Jamel Randall, Massage Therapist & Yoga Instructor
At the age of 19, Jamel began his journey in search of spiritual mindfulness. Now with over 14 years of experience, Jamel is a seasoned massage therapist and yoga instructor.
The 32-year-old Detroit native has a passion for creating mindful moments for others to enjoy, appreciate and become stronger with every experience. He is dedicated to elevating one's mind for the next step by bringing awareness to the benefits of coupling therapeutic massage with yoga. His mission is to teach clients to create mindful responses and appreciate their internal strength for a healthier and stress-free lifestyle by letting go of unhealthy habits that cause impulsive reactions in their daily lives.
His belief in a lifestyle of healthy living is grounded in creating a balance inside the body that organically integrates the mind, body and soul equally.Thousands of business professionals know his practice very well from frequenting him during his previous experience at Detroit's only four-star spa, at the MGM Grand Detroit. In fact, since his departure they continue to schedule his services months in advance.
He provides custom experiences to his clients that are physically lasting, jaw dropping and emotionally liberating. Each treatment is designed with the belief that the process should be just as rewarding as the result. As he skillfully tailors his approach to suit client needs on a day-to-day basis, Jamel’s goal is to reintroduce life’s greatest gifts amidst the chaos and teach others to be happy, be healthy, and be free.
1. Tell us about your educational and/or professional training, and current area of expertise related to mental health and wellness?
My educational training includes yoga teacher training through Life Power Yoga and the Center for Yoga. I have taken over 700 hours of training and workshops that have a direct focus on the well-being of both the mental and physical health of people. I have taken these exercises and trainings and have used them in my business. The focus on mindfulness and self-awareness is a message that must be delivered in a variety of different ways in order to reach the masses. Everyone receives information differently and for this reason I love the fact that all the teachers at my studio are so different. I present my message over trap music and loud beats while the other teachers may prefer to teach a more soulful heartfelt class. Either way the message of putting you and your health first is always delivered.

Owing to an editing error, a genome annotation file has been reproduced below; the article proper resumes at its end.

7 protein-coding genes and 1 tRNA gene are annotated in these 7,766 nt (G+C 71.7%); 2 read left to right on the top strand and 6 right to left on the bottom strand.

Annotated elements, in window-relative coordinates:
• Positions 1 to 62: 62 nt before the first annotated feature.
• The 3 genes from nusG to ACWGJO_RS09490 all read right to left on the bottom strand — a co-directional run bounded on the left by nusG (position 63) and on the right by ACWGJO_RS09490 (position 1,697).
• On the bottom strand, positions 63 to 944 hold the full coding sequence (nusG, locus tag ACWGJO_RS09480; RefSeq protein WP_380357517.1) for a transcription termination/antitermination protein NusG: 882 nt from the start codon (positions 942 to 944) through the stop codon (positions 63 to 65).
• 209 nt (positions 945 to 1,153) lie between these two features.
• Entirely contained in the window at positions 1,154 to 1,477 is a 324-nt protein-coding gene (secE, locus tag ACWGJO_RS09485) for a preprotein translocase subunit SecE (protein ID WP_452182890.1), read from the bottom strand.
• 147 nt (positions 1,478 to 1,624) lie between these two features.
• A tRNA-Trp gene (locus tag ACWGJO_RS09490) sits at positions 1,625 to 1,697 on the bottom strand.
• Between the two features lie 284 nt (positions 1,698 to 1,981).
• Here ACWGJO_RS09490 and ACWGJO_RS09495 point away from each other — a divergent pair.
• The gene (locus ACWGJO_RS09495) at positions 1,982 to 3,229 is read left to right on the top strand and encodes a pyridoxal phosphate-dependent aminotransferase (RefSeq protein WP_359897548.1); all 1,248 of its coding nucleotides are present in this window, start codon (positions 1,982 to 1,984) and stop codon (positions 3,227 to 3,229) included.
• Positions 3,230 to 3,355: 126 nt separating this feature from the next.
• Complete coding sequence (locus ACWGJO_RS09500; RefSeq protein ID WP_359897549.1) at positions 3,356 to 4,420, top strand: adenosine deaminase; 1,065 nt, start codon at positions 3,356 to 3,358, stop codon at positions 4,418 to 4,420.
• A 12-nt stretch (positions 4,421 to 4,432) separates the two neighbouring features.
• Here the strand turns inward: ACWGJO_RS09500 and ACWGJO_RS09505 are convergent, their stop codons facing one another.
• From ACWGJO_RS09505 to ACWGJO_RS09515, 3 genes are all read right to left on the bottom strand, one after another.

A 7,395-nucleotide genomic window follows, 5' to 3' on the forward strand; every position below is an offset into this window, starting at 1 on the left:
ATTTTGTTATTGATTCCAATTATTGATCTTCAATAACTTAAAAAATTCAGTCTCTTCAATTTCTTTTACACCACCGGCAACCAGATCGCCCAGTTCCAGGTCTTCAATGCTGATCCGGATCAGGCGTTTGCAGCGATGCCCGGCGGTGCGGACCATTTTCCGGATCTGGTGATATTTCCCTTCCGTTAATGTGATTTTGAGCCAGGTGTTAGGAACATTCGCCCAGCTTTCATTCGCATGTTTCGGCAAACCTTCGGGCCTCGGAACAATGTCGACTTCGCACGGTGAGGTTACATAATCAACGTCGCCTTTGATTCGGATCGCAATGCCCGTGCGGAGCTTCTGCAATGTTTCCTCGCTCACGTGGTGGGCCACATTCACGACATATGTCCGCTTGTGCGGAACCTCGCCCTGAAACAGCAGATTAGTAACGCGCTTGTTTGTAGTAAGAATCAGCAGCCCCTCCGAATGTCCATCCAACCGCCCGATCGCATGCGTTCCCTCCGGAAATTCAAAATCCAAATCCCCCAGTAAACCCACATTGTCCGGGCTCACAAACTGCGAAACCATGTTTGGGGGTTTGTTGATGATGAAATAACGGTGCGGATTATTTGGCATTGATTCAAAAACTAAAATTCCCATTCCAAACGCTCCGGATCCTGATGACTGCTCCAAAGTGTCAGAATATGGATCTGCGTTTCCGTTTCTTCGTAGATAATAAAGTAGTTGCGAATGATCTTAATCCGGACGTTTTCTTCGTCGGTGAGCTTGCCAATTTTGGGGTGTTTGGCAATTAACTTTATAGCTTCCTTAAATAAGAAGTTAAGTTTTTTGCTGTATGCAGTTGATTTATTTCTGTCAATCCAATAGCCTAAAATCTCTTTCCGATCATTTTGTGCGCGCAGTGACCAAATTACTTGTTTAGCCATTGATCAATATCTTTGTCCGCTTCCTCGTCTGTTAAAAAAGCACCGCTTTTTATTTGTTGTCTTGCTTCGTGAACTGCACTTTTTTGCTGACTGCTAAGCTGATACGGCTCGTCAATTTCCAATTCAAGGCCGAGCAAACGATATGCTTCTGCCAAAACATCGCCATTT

2. What does Black Mental Wellness mean to you?
Black mental wellness is having the freedom to feel without labeling yourself. We teach non-attachment to the moment - neither good or bad - because things are forever changing. You are free to feel, but you don't have to swim in these feelings. It is a pool of your thoughts, hesitations, and judgments and it should all be acknowledged, but never defining. The freedom of non-attachment is the ultimate level of mental wellness. You are not your past and the future will not define you. You are always present in the moment because this is the most clear picture.
We as a Black community have generations of healing to do. The biggest in my opinion is defeating the limits that society and our ancestors passed down to us. We can speak on the things that were once taboo without fearing the devil or anything else is going to enter our lives. We are defeating these thoughts through example and inspiration. It is my belief that example is more powerful than words. When people see you moving boldly down your lane it inspires others to do the same. This is the purpose of the Trap Studio.
3. How can we encourage more people to seek mental health treatment?
It is my belief that the Black community is afraid of being labeled. We stray away from things we are not historically associated with. For this reason, I believe that taking away the name “therapy session” and finding creative ways to get people to share their experiences will help others seek treatment.
In my yoga training our teacher always began the day with mediation and then he would ask a general question like “what is your biggest fear?” He would not give any base or lead up to it, but as people shared one by one the stories would get deeper and deeper. Seeing other people bare their souls empowered others to do the same. This was a “therapy session,” but he never called it therapy. It was called ‘“Baring your souls”. This is the purpose of Trap Sundays. We took the word yoga out of it, and this also reduced the stigma and allowed people who would typically shy away from yoga, to come out.
4. What are your top 5 favorite wellness and self-care strategies?
My favorite self-awareness strategies are forever changing. But my consistent go to strategies are:
The Trap Studio
28880 Southfield, Rd., Suite 183
Southfield, MI 48076